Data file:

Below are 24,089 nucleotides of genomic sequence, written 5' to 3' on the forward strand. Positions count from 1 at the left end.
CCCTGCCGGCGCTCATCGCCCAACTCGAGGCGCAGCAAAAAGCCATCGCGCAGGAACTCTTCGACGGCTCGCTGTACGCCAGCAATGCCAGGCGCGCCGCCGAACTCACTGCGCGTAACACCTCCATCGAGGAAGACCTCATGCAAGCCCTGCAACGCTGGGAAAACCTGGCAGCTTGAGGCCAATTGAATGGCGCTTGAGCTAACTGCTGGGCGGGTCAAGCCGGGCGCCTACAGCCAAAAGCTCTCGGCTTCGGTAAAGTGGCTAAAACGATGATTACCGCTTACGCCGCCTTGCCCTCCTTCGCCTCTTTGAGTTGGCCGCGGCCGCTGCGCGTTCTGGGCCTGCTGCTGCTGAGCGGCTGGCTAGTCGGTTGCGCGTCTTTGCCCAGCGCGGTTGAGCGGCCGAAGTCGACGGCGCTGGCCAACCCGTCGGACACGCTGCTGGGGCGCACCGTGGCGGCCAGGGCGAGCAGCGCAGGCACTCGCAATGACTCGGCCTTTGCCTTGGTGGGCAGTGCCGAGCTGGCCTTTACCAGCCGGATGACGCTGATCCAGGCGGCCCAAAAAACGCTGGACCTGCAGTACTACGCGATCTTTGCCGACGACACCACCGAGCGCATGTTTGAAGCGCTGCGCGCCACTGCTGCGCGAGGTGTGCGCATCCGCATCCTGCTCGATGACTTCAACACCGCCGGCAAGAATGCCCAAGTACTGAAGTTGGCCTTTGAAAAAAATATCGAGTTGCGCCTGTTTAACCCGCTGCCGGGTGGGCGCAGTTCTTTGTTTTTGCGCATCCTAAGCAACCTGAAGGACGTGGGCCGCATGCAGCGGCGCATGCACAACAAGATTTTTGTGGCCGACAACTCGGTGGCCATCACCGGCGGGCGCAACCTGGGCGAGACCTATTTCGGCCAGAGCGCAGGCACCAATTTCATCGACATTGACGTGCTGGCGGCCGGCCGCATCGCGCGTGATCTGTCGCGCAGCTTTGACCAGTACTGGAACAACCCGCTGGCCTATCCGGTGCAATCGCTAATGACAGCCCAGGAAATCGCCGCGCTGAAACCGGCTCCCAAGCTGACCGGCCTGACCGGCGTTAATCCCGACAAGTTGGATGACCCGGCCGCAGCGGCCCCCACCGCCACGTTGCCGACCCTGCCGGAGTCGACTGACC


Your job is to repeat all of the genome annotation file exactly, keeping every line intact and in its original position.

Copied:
Below are 24,089 nucleotides of genomic sequence, written 5' to 3' on the forward strand. Positions count from 1 at the left end.
CCCTGCCGGCGCTCATCGCCCAACTCGAGGCGCAGCAAAAAGCCATCGCGCAGGAACTCTTCGACGGCTCGCTGTACGCCAGCAATGCCAGGCGCGCCGCCGAACTCACTGCGCGTAACACCTCCATCGAGGAAGACCTCATGCAAGCCCTGCAACGCTGGGAAAACCTGGCAGCTTGAGGCCAATTGAATGGCGCTTGAGCTAACTGCTGGGCGGGTCAAGCCGGGCGCCTACAGCCAAAAGCTCTCGGCTTCGGTAAAGTGGCTAAAACGATGATTACCGCTTACGCCGCCTTGCCCTCCTTCGCCTCTTTGAGTTGGCCGCGGCCGCTGCGCGTTCTGGGCCTGCTGCTGCTGAGCGGCTGGCTAGTCGGTTGCGCGTCTTTGCCCAGCGCGGTTGAGCGGCCGAAGTCGACGGCGCTGGCCAACCCGTCGGACACGCTGCTGGGGCGCACCGTGGCGGCCAGGGCGAGCAGCGCAGGCACTCGCAATGACTCGGCCTTTGCCTTGGTGGGCAGTGCCGAGCTGGCCTTTACCAGCCGGATGACGCTGATCCAGGCGGCCCAAAAAACGCTGGACCTGCAGTACTACGCGATCTTTGCCGACGACACCACCGAGCGCATGTTTGAAGCGCTGCGCGCCACTGCTGCGCGAGGTGTGCGCATCCGCATCCTGCTCGATGACTTCAACACCGCCGGCAAGAATGCCCAAGTACTGAAGTTGGCCTTTGAAAAAAATATCGAGTTGCGCCTGTTTAACCCGCTGCCGGGTGGGCGCAGTTCTTTGTTTTTGCGCATCCTAAGCAACCTGAAGGACGTGGGCCGCATGCAGCGGCGCATGCACAACAAGATTTTTGTGGCCGACAACTCGGTGGCCATCACCGGCGGGCGCAACCTGGGCGAGACCTATTTCGGCCAGAGCGCAGGCACCAATTTCATCGACATTGACGTGCTGGCGGCCGGCCGCATCGCGCGTGATCTGTCGCGCAGCTTTGACCAGTACTGGAACAACCCGCTGGCCTATCCGGTGCAATCGCTAATGACAGCCCAGGAAATCGCCGCGCTGAAACCGGCTCCCAAGCTGACCGGCCTGACCGGCGTTAATCCCGACAAGTTGGATGACCCGGCCGCAGCGGCCCCCACCGCCACGTTGCCGACCCTGCCGGAGTCGACTGACC